I said, “Go, figure it out. You can do whatever you want.” His next question was, “But what do I want?”
I deliberately did not offer any advice. I wanted to drive him to the level of desperation. After 15 minutes of roaming around aimlessly (It pained my heart, yes), he disappeared into his room. N followed obviously. After about one hour, emerged something that A made using a simple circuit based pencil cap light. I should have taken a picture to share here…Hmfff! I was left wondering I would have paid money to a summer camp for that one hour! This is just one of the instances I have shared here. Many have followed since.

So, what do my kids do at home?

  • They both wake up by 7 am. 
  • They freshen up and drink milk by 7:45 am. 
  • A goes for cycling for half an hour, while N gets busy chit chatting with me while I complete my morning chores. She also ensures M gets ready on time shouting orders, “Papa, do faaaaast!”
  • 8:30 – 9 am: They watch TV. I am not anti-TV. but at no given time can they watch TV for more than half an hour at one go. During school days its just  1 hour TV for both during the day. Holidays are more relaxed. 2 hours does no harm. I regulate what they watch. Some channels are banned in my home. For instance, A watched an amazing documentary on global warming today on NatGeo. 
  • 9 am – 10 am: Breakfast and laze around. 
  • 10 am – 11 am: Water time. They are in the bathroom with water toys. You gotta see my 8 and 3 yr old playing squealing with delight! 
  • 11 am – 1 pm: Miscellaneous jobs. They help me the kitchen with whatever little work I have. They have to be in their room and figure out whatever they want to do with their time and toys. Some TV perhaps. Yesterday, we went grocery shopping. It could be a visit to my neighbour’s house. Sometimes kids’ friends drop in.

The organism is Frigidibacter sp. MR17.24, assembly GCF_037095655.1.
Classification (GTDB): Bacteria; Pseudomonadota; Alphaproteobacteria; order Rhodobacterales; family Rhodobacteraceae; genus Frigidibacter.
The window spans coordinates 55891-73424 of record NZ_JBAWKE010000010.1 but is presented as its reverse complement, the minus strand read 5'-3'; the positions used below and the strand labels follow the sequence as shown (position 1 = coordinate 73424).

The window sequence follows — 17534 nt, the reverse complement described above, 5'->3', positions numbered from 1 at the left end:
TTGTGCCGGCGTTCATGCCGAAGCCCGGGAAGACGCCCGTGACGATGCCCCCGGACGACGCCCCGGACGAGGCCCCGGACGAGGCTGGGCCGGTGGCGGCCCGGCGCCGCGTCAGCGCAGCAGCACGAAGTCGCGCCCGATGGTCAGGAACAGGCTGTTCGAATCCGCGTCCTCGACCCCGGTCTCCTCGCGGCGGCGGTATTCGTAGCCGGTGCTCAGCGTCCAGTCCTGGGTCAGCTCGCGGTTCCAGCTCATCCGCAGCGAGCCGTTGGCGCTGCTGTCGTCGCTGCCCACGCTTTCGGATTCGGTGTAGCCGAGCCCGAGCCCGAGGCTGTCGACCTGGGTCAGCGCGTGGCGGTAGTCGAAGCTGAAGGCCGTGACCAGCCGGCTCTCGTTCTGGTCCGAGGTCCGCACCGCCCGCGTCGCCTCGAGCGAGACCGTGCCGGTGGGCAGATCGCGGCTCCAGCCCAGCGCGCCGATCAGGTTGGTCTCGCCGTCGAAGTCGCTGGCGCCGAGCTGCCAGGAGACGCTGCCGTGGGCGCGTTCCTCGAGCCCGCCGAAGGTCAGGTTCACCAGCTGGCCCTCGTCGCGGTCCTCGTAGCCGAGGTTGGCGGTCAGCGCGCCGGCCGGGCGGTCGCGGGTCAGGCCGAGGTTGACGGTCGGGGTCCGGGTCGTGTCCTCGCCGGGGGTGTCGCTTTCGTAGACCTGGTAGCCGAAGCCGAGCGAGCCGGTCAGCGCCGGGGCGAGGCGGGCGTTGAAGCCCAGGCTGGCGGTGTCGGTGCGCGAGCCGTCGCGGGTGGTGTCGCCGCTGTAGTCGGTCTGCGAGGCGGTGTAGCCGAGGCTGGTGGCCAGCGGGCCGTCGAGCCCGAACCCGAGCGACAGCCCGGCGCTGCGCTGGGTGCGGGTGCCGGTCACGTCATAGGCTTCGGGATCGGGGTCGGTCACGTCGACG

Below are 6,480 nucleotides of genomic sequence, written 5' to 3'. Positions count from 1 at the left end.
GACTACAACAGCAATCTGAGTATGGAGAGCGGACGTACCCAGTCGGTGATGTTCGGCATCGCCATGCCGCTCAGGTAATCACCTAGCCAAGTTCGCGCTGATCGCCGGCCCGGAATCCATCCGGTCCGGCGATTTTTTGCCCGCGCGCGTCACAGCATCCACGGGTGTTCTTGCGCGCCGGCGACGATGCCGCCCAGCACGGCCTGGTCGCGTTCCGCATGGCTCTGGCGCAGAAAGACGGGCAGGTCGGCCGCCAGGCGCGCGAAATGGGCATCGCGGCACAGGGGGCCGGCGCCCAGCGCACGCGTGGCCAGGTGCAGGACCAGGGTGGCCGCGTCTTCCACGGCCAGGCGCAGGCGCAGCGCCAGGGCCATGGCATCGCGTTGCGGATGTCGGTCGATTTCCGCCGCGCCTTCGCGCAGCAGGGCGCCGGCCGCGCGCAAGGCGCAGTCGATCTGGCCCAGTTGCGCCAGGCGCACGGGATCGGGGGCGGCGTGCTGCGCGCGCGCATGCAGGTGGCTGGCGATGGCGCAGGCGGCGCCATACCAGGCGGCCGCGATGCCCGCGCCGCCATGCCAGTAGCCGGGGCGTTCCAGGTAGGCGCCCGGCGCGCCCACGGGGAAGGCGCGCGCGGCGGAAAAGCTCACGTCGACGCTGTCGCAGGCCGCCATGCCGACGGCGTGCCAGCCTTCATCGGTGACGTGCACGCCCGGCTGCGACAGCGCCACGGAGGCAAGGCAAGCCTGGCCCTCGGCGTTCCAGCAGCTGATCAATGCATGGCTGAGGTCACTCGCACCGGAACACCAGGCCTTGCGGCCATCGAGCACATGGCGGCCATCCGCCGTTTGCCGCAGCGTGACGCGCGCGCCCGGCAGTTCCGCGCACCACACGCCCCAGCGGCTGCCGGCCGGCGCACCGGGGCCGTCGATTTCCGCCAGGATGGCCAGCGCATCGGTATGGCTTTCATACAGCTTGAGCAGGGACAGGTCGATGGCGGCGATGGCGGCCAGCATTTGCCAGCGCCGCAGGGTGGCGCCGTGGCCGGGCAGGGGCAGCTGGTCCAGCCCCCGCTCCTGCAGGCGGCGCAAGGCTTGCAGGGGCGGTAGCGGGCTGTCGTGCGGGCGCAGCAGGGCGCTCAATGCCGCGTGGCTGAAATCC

• 1 pm: Lunch together 
  • 1:30 – 4 pm: N sleeps for about 2 hours. I do my Reiki, watch TV ( I just love watching Taarak Mehta ka Ulta Chashma, A watches with me), we read our respective books and take a nap of about an hour. 
  • 4pm – 5 pm: I cook dinner and the kids help me. They help me with washing the veggies, I am teaching A to differentiate between different pulses, cut tomatoes and the works. He is showing a lot of interest. They also water the plants and tend to them. 
  • 5 pm: Milk and outdoor play time. 
  • 7 pm -9 pm: Not a tough time to pass at all. M is back from work. Dinner, music, piano, chit chatting. 
Now, where is the time for a summer camp?
Accept it, kids are kids. They will get bored quickly. They have high metabolism, quick brain activity and active bodies. It is holiday time. Take them to different locations, help them explore, chill at home and teach them to enjoy doing NOTHING. They are anyway going to school, hobby classes, tuitions through the year. 
Let the kids be….It’s HOLIDAYS!


I have been outsmarted.

I have been proved wrong…by myself! After a long weekend of 4 days, when last Wednesday I kept N’s lunch bag in her bag, I noticed her alphabet practice workbook. I casually took it out and to my utter dismay found that the self proclaimed awesome mother has not helped her daughter with homework since 20/12/2013 !!!!!! The many pages had a not-so-discreet ‘?’ written. I just felt like becoming invisible.

What else could I do now? I couldn’t have sent the workbook yet again. So, I kept it aside promising myself that I would help my 3.5 year old complete about 7-8 worksheets at one go, later that evening. Bad mommy!